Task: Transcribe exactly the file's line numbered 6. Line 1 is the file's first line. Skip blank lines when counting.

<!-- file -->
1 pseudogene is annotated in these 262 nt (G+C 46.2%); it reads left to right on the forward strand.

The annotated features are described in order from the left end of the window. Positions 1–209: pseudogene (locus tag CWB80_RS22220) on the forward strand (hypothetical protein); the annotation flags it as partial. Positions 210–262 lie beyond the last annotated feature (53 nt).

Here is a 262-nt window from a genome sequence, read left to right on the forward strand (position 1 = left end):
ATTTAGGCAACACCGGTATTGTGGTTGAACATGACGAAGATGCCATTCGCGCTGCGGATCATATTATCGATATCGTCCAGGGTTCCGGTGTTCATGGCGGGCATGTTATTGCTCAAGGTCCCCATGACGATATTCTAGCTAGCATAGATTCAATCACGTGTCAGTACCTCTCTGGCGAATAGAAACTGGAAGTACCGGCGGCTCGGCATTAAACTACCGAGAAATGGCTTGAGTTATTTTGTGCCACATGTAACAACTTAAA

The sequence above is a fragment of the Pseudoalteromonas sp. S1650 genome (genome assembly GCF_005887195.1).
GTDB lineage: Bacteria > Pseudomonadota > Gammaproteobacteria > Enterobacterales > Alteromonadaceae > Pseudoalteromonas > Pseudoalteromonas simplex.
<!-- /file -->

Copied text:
GTDB lineage: Bacteria > Pseudomonadota > Gammaproteobacteria > Enterobacterales > Alteromonadaceae > Pseudoalteromonas > Pseudoalteromonas simplex.